For years, the many clubs and leagues have coexisted within the already limited resources of city recreation centers and public chools. The various leagues and clubs seem to get the same facilities and time slots year after year.
“The rec directors and ADs work hand-in-hand every year,” said George Weiss, a NESAC board member. “It’s kind of implied. Everybody knows where they’re going to be.”
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According to O’Neill, school gyms have long been used as de facto recreation centers in certain parts of the city, particularly in the Northeast. Elsewhere, it’s not unusual to see a rec center and a chool on the same block. But in the Northeast and other newer ections, city leaders opted not to build rec center gyms, figuring it more cost-effective to rely on the public schools instead.
“Now, you’re short [on gyms] because the city didn’t build them. … The city got the economic benefit of not building them and not having to maintain them,” O’Neill said.
In return, the school district has always gotten some benefits from the informal arrangement, too, such as free trash pickup, according to the councilman. Yet, there has been no official accounting of the value of those services.
The school district hopes to save $1.8 million by charging for court time, said district spokesman Fernando Gallard.
“It’s a financial motivation. We are looking to have to borrow three-hundred million dollars to meet our budget this year,” Gallard aid. “We have run out of places to cut without cutting into school udgets.”
Labor is the main cost associated with keeping the gyms open after chool hours. The district must pay to have a staff member stick around until everybody else is gone. Without basketball, closing time would be 6 p.m. on weeknights, Gallard said. And the gyms would remain closed on weekends.
In an emergency cost-cutting move last February, the district implemented fees mid-season, but the Nutter administration came up with $189,000 while the clubs were forced to consolidate their activities into fewer sites. As a result, the clubs completed the final weeks of their season in 45 school gyms. Club officials say they agreed to last year’s compromise as a temporary arrangement and that neither the school district nor recreation officials asked them or informed them about this year’s fees before implementing them.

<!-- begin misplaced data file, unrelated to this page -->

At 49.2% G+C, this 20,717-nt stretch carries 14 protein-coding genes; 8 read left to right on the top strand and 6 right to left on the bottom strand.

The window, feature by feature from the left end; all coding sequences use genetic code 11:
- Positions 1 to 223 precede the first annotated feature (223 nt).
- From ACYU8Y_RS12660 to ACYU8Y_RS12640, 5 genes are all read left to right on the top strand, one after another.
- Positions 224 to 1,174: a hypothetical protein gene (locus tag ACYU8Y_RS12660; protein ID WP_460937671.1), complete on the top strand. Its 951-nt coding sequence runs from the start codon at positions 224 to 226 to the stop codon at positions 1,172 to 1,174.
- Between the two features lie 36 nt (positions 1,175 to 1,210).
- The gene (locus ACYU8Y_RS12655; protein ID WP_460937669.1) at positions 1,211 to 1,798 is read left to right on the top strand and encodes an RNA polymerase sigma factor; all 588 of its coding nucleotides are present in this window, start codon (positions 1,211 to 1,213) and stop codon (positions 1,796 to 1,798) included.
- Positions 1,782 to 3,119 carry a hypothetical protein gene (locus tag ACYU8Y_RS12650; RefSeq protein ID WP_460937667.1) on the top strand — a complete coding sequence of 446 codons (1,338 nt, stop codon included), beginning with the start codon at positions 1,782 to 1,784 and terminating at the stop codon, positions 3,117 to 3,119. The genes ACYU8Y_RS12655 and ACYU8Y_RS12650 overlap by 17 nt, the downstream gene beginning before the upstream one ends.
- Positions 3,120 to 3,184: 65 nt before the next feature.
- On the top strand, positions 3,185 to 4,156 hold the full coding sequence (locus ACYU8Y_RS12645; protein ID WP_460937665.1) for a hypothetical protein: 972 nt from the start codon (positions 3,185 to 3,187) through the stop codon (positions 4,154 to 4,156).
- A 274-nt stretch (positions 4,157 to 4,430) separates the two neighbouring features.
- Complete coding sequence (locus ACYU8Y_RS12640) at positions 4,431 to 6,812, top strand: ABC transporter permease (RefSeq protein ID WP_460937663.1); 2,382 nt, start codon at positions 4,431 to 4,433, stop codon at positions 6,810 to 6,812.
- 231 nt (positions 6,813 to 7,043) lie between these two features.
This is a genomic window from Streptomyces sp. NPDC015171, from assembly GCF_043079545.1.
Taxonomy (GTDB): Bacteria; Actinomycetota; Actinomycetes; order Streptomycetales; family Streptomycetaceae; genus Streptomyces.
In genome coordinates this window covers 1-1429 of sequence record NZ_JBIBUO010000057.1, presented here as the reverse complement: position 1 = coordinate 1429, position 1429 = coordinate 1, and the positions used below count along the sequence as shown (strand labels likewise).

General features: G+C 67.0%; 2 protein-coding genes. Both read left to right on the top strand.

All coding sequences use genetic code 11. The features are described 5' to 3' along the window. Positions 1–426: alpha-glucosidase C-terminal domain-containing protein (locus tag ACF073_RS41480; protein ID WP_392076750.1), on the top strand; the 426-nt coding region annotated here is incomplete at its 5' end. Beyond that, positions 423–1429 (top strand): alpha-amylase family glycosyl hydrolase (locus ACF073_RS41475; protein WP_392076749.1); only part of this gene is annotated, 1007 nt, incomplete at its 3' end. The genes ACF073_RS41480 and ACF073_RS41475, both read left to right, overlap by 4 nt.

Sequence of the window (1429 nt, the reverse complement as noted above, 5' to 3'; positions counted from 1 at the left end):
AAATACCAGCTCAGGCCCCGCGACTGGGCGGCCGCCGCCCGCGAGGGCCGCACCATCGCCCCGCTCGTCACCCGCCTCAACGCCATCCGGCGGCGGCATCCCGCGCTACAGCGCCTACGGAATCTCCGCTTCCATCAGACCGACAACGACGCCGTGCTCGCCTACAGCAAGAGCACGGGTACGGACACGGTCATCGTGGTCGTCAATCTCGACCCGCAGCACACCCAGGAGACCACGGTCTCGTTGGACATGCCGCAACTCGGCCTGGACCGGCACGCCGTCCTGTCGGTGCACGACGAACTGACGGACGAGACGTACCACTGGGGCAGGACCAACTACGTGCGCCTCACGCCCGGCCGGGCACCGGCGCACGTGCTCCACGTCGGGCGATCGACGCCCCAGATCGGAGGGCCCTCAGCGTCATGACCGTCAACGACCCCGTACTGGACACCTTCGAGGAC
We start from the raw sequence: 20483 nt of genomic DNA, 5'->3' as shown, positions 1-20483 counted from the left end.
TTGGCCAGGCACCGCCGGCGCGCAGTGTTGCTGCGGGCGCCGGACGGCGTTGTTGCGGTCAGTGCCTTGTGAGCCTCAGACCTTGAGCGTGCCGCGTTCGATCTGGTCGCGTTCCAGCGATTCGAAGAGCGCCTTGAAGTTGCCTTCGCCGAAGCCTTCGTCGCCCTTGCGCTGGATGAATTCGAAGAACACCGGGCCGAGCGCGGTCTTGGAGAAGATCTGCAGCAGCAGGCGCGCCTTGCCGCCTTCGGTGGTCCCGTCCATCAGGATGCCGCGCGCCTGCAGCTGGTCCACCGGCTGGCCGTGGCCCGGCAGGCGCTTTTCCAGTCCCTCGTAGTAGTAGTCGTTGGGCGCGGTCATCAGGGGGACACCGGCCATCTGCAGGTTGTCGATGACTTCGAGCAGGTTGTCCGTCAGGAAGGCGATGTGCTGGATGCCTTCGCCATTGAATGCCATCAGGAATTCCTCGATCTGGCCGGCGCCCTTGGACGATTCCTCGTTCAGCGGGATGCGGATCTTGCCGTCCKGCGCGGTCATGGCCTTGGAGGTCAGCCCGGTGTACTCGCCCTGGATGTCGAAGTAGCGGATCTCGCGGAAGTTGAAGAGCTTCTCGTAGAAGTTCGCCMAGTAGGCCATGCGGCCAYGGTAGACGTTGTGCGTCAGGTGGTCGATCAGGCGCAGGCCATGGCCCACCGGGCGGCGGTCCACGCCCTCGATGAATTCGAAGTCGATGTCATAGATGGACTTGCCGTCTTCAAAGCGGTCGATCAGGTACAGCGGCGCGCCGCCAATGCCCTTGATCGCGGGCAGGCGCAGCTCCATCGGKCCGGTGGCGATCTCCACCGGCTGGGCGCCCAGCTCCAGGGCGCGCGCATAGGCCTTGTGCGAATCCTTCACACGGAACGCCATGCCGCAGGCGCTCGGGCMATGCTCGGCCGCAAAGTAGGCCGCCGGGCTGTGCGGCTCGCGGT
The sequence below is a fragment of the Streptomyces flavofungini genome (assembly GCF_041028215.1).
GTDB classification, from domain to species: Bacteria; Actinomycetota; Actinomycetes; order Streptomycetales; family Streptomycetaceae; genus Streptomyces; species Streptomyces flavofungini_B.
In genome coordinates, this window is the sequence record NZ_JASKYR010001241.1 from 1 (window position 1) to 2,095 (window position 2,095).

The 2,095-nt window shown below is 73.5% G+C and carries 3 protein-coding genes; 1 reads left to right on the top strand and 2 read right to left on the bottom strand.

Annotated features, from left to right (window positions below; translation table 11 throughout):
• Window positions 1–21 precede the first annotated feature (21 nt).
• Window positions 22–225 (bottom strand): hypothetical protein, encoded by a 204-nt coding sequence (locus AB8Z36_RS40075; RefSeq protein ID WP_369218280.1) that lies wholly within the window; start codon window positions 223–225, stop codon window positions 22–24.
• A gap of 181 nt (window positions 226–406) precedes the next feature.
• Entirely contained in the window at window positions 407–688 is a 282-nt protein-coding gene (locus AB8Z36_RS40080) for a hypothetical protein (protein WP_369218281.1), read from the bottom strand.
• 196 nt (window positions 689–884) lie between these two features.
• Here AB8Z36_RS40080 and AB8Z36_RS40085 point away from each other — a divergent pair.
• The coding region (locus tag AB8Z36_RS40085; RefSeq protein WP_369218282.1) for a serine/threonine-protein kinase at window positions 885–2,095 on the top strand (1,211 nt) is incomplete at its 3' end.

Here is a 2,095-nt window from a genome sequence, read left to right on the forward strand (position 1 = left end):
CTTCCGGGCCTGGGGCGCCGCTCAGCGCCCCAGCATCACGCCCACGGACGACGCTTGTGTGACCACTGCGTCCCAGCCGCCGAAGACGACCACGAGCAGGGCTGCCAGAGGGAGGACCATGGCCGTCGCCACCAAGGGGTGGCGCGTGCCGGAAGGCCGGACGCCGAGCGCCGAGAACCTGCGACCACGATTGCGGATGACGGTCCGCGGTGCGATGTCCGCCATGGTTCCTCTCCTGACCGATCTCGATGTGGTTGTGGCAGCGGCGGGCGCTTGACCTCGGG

“There’s been no communication at all,” said Vince Finn, athletic director at Calvary A.A.
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As recently as last week, many club leaders were trying to figure out how their organizations would pay anticipated costs ranging from $7,000 to $20,000, if forced to pay the hourly rates on their usual chedules.
Now, they still face the difficult decision of cutting back on kids’ court time or paying more to maintain a full schedule.
And with the country mired in recession, it’s not like anyone is rushing to offset those costs. Years ago, the clubs could count on grant money from their local elected officials, and perhaps onsorships from businesses, but not anymore.
“You can’t get any local sponsorships because they’re hurting, too,” Young said.
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Leo Dignam, a deputy commissioner for programs with the city’s Department of Parks and Recreation, said that the city’s 55 recreation center gyms will stay open longer and eliminate some “free play” time in favor of organized basketball teams and leagues.
Yet, youth clubs know that court time will be scarce in any case. So, they’re waiting to see if their children will have somewhere to play.
“My 12-year-old knows something’s going on because he’s usually racticing by now,” said Glen Reed, the girls’ athletic director for Bustleton Bengals and a father of three.
“They don’t really understand all the money issues, the political issues,” said Joe Grant, the Fox-Rok basketball director, who has three kids in the program. “They only know that, hopefully, when our registration is done, they’ll be playing.” ••